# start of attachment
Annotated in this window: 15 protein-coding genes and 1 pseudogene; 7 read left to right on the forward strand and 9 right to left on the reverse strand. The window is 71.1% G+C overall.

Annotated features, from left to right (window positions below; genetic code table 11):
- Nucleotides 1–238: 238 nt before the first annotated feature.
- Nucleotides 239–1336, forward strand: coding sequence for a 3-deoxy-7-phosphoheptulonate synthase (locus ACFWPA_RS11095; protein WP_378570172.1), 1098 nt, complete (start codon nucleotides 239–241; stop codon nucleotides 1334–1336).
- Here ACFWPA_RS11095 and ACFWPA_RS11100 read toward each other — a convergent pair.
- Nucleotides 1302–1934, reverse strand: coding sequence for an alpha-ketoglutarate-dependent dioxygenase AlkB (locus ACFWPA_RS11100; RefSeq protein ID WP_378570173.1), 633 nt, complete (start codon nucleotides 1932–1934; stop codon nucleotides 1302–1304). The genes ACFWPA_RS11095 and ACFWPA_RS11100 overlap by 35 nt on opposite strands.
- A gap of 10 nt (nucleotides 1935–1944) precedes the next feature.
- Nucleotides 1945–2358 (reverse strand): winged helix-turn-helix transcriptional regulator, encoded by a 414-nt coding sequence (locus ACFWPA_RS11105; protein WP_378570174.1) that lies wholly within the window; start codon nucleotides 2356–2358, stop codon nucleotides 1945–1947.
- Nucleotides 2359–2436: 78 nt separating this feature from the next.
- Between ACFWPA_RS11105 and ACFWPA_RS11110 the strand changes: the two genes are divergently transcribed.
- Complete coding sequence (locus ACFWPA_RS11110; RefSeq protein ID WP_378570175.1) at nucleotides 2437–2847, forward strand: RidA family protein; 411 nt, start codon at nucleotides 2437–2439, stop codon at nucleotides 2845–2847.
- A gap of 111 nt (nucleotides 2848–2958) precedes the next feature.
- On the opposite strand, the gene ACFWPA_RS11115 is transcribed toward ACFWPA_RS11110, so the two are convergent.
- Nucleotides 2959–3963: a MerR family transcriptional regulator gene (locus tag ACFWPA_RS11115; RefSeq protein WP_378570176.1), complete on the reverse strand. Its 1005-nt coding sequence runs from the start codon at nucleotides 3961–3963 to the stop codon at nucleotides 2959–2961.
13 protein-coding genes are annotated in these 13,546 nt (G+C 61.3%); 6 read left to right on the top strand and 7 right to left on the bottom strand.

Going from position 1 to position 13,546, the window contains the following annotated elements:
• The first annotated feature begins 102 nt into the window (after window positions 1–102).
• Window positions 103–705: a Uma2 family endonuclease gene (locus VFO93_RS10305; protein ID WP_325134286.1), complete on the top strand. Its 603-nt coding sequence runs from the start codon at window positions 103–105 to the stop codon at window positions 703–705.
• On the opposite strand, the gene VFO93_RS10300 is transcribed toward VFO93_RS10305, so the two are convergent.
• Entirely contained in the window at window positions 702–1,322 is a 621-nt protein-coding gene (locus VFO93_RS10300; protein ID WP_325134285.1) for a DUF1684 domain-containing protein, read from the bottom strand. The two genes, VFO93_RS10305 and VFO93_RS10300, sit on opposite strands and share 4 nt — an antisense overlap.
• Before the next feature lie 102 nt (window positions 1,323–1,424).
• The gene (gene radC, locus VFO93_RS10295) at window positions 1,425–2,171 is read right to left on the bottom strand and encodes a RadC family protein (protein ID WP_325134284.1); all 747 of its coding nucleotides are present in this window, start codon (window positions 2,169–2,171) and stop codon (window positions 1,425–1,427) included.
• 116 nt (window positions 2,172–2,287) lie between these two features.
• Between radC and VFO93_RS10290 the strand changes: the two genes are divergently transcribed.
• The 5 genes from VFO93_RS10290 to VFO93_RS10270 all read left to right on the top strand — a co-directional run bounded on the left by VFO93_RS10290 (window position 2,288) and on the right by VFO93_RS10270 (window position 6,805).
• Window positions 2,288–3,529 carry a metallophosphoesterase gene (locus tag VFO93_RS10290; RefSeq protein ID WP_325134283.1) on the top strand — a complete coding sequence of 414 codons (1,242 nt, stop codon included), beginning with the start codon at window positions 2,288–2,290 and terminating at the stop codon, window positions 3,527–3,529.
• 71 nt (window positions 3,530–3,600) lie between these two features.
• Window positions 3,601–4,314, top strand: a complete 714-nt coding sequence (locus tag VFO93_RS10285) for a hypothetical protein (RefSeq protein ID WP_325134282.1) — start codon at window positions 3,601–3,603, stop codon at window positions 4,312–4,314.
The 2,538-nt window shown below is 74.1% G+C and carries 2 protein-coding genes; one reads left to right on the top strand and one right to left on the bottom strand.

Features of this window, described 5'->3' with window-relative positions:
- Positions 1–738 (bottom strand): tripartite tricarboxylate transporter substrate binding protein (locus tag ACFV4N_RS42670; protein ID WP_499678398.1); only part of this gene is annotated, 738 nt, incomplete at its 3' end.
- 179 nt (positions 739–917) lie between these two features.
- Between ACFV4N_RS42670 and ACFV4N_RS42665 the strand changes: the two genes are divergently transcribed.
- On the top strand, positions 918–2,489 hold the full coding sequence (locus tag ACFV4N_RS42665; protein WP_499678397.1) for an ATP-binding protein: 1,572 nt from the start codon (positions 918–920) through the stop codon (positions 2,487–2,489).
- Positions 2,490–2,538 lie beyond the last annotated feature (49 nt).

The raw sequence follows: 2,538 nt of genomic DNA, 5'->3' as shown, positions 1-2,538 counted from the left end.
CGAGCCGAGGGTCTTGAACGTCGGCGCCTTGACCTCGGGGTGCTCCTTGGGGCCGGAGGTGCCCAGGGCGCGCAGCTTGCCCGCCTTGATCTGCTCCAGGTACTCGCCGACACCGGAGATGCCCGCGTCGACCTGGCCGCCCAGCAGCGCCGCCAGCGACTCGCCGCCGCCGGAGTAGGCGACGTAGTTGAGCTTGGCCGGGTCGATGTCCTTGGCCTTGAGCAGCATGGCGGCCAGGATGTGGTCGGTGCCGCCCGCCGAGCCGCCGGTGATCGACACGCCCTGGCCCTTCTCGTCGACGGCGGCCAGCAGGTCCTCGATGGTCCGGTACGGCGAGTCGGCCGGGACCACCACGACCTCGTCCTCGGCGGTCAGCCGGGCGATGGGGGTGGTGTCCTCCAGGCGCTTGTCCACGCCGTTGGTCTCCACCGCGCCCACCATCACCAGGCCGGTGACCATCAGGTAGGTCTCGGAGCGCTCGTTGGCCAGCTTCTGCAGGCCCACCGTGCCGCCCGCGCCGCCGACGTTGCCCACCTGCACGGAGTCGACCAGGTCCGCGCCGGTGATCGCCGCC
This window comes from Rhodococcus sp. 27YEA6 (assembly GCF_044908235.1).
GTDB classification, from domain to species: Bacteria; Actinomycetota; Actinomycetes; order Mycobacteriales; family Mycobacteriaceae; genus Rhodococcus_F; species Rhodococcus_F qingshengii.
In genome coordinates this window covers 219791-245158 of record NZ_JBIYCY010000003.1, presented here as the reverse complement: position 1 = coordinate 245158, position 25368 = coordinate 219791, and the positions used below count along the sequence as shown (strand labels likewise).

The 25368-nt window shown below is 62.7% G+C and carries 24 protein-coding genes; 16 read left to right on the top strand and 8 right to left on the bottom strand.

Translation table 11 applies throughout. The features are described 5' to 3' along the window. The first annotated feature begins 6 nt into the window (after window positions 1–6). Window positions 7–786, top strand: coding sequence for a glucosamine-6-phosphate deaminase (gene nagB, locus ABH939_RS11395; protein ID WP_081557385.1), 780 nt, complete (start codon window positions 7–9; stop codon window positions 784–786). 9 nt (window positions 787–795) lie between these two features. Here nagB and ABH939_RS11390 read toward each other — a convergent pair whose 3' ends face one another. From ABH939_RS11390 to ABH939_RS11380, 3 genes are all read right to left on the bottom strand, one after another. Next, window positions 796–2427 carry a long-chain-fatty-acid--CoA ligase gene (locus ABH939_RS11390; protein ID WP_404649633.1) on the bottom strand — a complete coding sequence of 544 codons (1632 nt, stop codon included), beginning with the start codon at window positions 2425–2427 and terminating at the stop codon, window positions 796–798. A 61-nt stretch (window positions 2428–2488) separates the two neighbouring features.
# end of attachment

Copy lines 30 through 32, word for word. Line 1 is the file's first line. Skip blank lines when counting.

Features of this window, described 5'->3' with window-relative positions:
- Positions 1–738 (bottom strand): tripartite tricarboxylate transporter substrate binding protein (locus tag ACFV4N_RS42670; protein ID WP_499678398.1); only part of this gene is annotated, 738 nt, incomplete at its 3' end.
- 179 nt (positions 739–917) lie between these two features.